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Well, hello there! In this issue of the Digest we look at the reviews for the latest books from two literary titans, James Salter and Dan Brown; round up a selection of free short stories from authors as diverse as Hilary Mantel, Rudyard Kipling and Jennifer Egan and consider Melanie Phillips' phobias and John Banville's use of the word 'succubus'. All this and a incredible hatchet job by Suzanne Moore on Harry Mount's literary paean to Boris Johnson.

FICTION

      

INFERNO by Dan Brown
'He knows rather better than any of his critics what the public wants.' Marcel Berlins, The Times VS '“If you liked his previous books, you won’t be disappointed by this one ... It is just as full of ineptitudes, stumbling blocks and outright howlers as it always was.' David Sexton, Evening Standard

THE WOMAN UPSTAIRS by Claire Messud
'It’s exhilarating to encounter such unrestrained vehemence in a work by this controlled, intellectual author ... This psychologically charged story feels like a liberation. ' Liesl Schillinger, New York Times VS 'an intriguing but ungainly Frankenstein monster of a novel.' Michiko Kakutani, New York Times

ALL THAT IS by James Salter
'Creative writing courses emphasise the importance of point-of- view and p.o.v. characters. Salter, to revert to the imagery of the opening scene, blows much of that stuff out of the water. Mastery, eventually, is an indifference to how things are meant to be done ...”' Geoff Dyer, Independent VS 'If you ­really want to imagine being a soulless narcissist who drifts around wondering if nearby women are worth ­quasi-raping, Salter will serve you with some evocative ­paragraphs.' Hannah McGill, Scotland on Sunday

Best of the rest: AND THE MOUNTAINS ECHOED by Khaled Hosseini, THE HIVE by Gill Hornby, BLOOD AND BEAUTY by Sarah Dunant, THE HUMANS by Matt Haig, BETWEEN FRIENDS by Amos Oz, FALLEN LAND by Patrick Flanery
 
Paperback picks: THE GARDEN OF EVENING MISTS by Tan Twan Eng, THE UNIVERSE VERSUS ALEX WOODS by Gavin Extence, BILLY LYNN'S LONG HALFTIME WALK by Ben Fountain, SWEET TOOTH by Ian McEwan

NON-FICTION

   

EDMUND BURKE: PHILOSOPHER, POLITICIAN, PROPHET by Jesse Norman
‘It is an immense critique of the present: a political contribution by Norman — refracted through Burke — driven by a deep sense of personal obligation. It is a patriotic tract and an act of great leadership. This is a very significant book.’ Jon Cruddas, Independent VS ‘The problem in advancing Burkean politics as a model for the present lies in having some sense of how the abstractions of the 18th century refer to the problems of today. There is one major difference between then and now that makes this almost impossible: Burke's milieu was essentially Christian and ours is not.’ Kenneth Minogue, Literary Review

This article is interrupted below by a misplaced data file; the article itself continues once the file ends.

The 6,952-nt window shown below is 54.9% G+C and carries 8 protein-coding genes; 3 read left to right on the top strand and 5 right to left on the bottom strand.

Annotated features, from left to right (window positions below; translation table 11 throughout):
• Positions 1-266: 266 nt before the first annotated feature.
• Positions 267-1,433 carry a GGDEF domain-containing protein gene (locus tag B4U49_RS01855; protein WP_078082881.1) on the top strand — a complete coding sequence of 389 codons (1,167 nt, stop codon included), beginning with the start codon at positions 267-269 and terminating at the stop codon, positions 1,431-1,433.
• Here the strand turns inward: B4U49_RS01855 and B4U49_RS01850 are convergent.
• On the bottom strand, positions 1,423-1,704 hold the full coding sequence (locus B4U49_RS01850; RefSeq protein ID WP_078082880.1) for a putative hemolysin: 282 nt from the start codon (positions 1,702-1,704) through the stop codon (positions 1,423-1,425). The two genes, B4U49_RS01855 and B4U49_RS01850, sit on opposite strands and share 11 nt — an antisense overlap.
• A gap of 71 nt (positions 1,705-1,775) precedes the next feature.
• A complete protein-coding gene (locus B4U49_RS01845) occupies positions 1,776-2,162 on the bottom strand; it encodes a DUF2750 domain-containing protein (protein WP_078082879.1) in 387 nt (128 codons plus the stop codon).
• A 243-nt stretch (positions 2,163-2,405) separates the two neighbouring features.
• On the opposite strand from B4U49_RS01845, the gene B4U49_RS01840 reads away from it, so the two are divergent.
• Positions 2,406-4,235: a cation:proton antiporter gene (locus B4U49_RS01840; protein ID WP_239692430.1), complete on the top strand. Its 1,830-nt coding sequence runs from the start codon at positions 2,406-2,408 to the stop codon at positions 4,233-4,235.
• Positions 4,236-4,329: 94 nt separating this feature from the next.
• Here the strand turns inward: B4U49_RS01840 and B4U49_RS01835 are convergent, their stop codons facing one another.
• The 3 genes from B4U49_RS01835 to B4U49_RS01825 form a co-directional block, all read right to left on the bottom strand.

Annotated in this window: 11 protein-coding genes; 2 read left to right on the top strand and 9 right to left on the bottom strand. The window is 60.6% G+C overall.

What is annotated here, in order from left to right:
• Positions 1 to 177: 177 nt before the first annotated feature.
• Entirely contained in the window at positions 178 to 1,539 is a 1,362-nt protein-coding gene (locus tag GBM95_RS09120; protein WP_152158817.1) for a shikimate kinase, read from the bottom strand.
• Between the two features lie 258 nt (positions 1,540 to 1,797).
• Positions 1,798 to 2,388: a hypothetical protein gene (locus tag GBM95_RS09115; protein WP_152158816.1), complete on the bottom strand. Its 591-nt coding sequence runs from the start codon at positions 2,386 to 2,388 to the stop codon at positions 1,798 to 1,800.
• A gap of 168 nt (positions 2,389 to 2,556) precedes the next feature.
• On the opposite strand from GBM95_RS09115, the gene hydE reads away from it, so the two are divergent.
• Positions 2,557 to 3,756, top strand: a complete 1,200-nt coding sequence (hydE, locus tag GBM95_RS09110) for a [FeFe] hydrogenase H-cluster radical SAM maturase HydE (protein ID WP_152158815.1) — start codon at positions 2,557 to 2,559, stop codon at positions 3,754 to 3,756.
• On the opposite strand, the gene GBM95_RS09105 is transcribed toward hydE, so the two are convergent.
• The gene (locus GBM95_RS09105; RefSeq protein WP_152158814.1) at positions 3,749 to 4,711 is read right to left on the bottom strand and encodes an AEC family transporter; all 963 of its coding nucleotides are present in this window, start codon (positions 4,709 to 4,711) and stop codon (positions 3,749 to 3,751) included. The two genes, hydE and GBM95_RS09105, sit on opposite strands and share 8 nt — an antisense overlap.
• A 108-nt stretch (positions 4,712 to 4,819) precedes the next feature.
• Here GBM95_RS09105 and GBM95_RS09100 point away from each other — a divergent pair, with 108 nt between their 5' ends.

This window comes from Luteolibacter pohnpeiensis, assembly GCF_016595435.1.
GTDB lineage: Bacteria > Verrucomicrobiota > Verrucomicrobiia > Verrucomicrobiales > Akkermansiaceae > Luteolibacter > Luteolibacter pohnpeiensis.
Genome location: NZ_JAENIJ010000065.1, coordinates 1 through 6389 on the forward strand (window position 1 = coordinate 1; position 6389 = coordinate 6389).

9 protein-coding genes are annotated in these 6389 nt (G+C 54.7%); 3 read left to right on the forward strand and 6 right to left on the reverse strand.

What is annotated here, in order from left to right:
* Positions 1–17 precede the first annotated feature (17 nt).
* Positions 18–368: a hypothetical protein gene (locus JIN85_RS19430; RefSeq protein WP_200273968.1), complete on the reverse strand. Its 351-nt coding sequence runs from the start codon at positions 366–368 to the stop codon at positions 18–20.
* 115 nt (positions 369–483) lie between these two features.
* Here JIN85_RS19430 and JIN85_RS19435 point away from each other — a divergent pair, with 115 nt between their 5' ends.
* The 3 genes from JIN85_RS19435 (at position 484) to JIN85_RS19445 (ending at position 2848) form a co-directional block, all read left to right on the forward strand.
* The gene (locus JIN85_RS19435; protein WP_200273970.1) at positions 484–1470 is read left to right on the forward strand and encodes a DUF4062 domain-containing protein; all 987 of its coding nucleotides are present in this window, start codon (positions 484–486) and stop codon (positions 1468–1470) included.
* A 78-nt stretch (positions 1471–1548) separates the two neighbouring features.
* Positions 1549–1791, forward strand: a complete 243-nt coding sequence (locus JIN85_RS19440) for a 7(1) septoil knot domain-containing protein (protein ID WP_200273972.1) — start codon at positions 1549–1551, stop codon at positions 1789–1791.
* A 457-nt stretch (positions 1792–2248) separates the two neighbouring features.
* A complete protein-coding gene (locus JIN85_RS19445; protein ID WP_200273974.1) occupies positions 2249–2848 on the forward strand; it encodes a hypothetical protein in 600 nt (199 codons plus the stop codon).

THE SERPENT’S PROMISE: THE BIBLE RETOLD AS SCIENCE by Steve Jones
‘[An] important book … we are treated to some superbly presented genetics, coupled with pungent excursions into the territories occupied by the likes of astronomers, bookmakers, doctors and lawyers.’ Bryan Lovell, The Times VS ‘It is hard to know if ignorance or arrogance best explains this refusal to engage with genuine scholarship on religion, but the pages of this book are soaked in a reductive contempt, and speckled with outright error’ James McConnachie, Sunday Times
 
PERILOUS QUESTION: THE DRAMA OF THE GREAT REFORM BILL 1832 by Antonia Fraser
‘A superb account of the human, as well as the political, drama ... This is history as it should be written: lively, witty and, above all, a cracking good read.’ Jane Ridley, Spectator VS ‘The book, she explains, is an attempt not to write "a history of Reform", but "to give the flavour of the times" … it has none of the complexity that the hosts of reality cooking shows look out for. It is the flavour as tasted by aristocrats.’ John Barrell, Guardian
 
Best of the rest: THE DEVONSHIRES: THE STORY OF A FAMILY AND A NATION by Roy HattersleyBE AWESOME: MODERN LIFE FOR MODERN LADIES by Hadley Freeman, 5 DAYS IN MAY: THE COALITION AND BEYOND by Andrew Adonis, NIJINSKY: A LIFE by Lucy Moore

Paperback picks: THE A303: HIGHWAY TO THE SUN by Tom Fort, HIGHER GOSSIP by John Updike and edited by Christopher Carduff, DARWIN'S GHOSTS: IN SEARCH OF THE FIRST EVOLUTIONISTS by Rebecca Stott
 

JAMES TAIT BLACK FICTION PRIZE 2013 SHORTLIST

      
Click on the covers for the roundup

HATCHET JOB OF THE WEEK

Hardly surprising that The Guardian's Suzanne Moore didn't enjoy a compendium of Boris's bon mots but the way she tears into The Wit and Wisdom of Boris Johnson, introduced and edited by Harry Mount, is still breathtaking: